Chili is one seriously popular dish: In 2018, "chili" was beaten only by "cake" in Google recipe searches in the United States. It's no wonder the stew is so popular — it's versatile, satisfying, makes great leftovers, and, with the right ingredients, it can be incredibly healthy.
But it's also easy to get stuck in a chili rut, making the same old beef or vegetarian version over and over. So we asked seven chefs and food bloggers, including Julia Turshen, Giada De Laurentiis, Martha Stewart, and Melissa Clark, to share their favorite chili recipes. Lucky for us — and you! — they delivered big time, offering up creative yet completely doable chili ideas. So if you've never thought of adding black-eyed peas or a dash of cocoa powder to your chili, now's the time, whether you're looking for the perfect chili for a party or you simply need a new idea for dinner tonight.
"This chili is my favorite because it comes together in under an hour yet has all the flavor of a chili that has been slow simmered all day," says Giada De Laurentiis, who shared this beef, bean, and sweet potato chili recipe from her site Giadzy. "This is thanks to the three different chilies and an added layer of sweetness from nutritious sweet potatoes. Added bonus: It's rich in protein while only using half the amount of meat so it leaves you full but not needing a nap."
"This chili is the ultimate crowd-friendly, make-ahead dish when you have loved ones over," says Julia Turshen, the author of numerous cookbooks, including "Feed the Resistance", "Small Victories" and "Now & Again", as well as the founder of Equity at the Table. "I always make the chili the day before (it tastes even better that way) and then serve the toppings (sour cream, grated cheese, avocado and scallions) on the side so everyone can mix and match to their liking. I love using black-eyed peas because they're a little unexpected in chili, but their nutty flavor and creamy texture goes beautifully, plus they're a nod to the foodways of the South, which also inspired the cast-iron cornbread that I like to serve with the chili. But by all means use whatever type of bean you love and already have in your cupboard!"
“Broiler-charred poblano chiles and a liberal dose of cumin give this hearty stew a wonderful smokiness," says Martha Stewart, who shared this Instant Pot-ready chili recipe from her book "Martha Stewart's Pressure Cooker." Stewart adds, "Pork shoulder is an ideal cut for the pressure cooker — cubes are browned and braised for the chili base here. Serve with wedges of cornbread for a warming fall supper or the ultimate game-day entree.”
"This is an all-time favorite, especially during the cold winter months," says the blogger behind Damn Delicious, Chungah Rhee, who shared this healthy recipe from her new cookbook "Damn Delicious Meal Prep." Rhee adds, "It's vegetarian, protein-packed, and the perfect bowl of comfort food that you can eat guilt-free! It's truly a win-win for all."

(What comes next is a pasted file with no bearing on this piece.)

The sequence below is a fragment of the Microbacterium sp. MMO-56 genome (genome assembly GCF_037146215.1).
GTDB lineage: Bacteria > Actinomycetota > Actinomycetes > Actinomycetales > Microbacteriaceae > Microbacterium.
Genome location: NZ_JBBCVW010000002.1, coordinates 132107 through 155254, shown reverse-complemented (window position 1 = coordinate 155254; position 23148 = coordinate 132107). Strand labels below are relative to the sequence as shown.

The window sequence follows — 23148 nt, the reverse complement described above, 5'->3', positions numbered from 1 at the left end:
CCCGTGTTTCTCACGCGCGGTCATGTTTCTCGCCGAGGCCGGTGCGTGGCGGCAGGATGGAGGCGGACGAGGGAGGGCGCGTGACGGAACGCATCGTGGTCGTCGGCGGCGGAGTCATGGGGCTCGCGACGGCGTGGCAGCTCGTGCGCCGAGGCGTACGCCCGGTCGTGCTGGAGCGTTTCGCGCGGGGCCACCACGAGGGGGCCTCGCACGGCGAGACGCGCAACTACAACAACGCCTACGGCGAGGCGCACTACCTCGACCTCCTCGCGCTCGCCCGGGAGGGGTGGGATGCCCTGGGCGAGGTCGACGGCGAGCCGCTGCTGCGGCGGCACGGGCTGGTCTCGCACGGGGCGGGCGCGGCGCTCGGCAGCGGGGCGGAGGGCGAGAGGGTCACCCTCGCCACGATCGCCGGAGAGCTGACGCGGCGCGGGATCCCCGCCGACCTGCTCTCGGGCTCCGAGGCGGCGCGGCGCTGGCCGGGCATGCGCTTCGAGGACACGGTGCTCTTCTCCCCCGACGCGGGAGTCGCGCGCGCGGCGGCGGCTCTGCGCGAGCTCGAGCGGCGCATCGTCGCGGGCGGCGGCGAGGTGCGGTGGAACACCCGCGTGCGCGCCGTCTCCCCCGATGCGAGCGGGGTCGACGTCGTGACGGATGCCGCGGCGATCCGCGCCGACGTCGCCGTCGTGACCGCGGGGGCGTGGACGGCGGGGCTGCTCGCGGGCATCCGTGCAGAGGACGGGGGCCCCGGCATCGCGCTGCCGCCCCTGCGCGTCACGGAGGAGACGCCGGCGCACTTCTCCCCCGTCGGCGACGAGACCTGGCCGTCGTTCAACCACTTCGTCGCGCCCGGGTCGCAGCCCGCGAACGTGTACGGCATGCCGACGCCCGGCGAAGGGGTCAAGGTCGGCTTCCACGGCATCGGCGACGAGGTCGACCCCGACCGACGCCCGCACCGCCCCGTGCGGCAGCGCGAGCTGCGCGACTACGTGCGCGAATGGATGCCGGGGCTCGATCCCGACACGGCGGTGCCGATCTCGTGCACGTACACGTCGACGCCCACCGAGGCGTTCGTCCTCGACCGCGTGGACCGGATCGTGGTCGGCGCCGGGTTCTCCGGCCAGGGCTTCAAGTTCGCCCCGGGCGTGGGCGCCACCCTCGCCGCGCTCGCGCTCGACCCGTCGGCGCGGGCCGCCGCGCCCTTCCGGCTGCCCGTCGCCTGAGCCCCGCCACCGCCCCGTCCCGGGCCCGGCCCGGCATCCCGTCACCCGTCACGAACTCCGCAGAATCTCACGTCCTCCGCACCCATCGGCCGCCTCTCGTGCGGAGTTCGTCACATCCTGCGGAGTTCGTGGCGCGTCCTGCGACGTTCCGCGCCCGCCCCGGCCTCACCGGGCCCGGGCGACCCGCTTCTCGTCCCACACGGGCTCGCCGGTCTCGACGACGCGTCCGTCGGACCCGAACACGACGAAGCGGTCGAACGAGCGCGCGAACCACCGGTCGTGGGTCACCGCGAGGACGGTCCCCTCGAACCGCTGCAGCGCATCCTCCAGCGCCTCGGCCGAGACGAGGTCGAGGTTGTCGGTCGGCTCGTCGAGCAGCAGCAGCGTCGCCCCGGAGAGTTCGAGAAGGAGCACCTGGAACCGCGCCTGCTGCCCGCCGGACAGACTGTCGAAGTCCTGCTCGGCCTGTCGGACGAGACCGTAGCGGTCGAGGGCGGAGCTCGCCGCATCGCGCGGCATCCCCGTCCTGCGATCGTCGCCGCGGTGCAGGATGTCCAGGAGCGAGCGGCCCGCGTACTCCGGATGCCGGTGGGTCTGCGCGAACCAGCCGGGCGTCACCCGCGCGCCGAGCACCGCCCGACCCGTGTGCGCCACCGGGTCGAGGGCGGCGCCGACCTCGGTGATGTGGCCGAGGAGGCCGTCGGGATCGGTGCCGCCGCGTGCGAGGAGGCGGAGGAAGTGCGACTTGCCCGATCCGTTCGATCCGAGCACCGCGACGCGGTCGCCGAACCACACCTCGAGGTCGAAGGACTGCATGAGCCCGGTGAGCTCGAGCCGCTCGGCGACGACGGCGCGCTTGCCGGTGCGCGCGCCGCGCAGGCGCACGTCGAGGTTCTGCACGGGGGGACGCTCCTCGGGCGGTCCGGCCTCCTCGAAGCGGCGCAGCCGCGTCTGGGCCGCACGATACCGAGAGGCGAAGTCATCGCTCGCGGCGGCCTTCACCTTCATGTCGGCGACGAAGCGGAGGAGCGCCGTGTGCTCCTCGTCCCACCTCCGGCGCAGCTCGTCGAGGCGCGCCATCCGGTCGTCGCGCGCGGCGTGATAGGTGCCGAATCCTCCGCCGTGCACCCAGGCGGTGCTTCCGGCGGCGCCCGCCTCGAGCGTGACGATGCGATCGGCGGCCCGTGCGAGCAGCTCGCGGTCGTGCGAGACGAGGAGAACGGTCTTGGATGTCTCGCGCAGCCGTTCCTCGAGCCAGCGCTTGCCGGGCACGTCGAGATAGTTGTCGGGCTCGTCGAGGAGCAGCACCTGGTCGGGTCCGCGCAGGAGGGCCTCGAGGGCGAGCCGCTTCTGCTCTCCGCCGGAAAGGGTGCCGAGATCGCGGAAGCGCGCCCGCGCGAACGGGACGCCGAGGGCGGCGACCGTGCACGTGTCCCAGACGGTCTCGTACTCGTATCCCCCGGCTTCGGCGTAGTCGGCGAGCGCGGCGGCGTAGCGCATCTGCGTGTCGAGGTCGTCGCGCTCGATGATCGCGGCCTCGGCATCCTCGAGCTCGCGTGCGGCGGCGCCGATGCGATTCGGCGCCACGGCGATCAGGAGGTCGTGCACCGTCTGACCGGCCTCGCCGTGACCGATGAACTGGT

When you have only 30 minutes to put together dinner yet still want something hearty, try this recipe from The New York Times contributor and cookbook author Melissa Clark. The recipe, from Clark's new pressure-cooker cookbook "Comfort in an Instant" calls for ground pork or beef — your choice! — plus pinto or kidney beans and easy to find spices, including chili powder and cumin. After a quick saute of the meat and vegetables, the pressure cooker completes the work of turning a few staples into an outstanding dinner.
"When it comes to a hearty meal-in-a-bowl, it doesn't get much better than chili," says Kelly Senyei, who shared this recipe from her popular blog Just a Taste. " I've lightened up this protein-packed comfort food by swapping beef for chicken and loading up on extra beans and plenty of spices (read: flavor, not fat). Tossing everything into the slow cooker takes the stress out of meal time and prevents those last-minute greasy takeout orders. Best of all, this chicken chili tastes just as great (if not better) on day two, so you'll be eating healthy all week long."
Is it a soup, a stew or a chili? You won't care what it's called once you try this legume-filled dish, which gets a wonderful depth of flavor from cocoa powder. "It was during my years spent in grad school in Cincinnati that I first got introduced to chili," says Nik Sharma, a blogger, San Francisco Chronicle columnist and author of the cookbook "Season." He adds, "What made it special was their use of unsweetened cocoa, which helps to boost the savoriness of the dish." Sharma took inspiration from his Cincinnati chili experiences when developing this robust vegetarian stew, which is made with creamy lentils, split peas and beans. A garnish of fresh herbs and dollop of Greek yogurt brighten the flavors and makes this chili even more satisfying.
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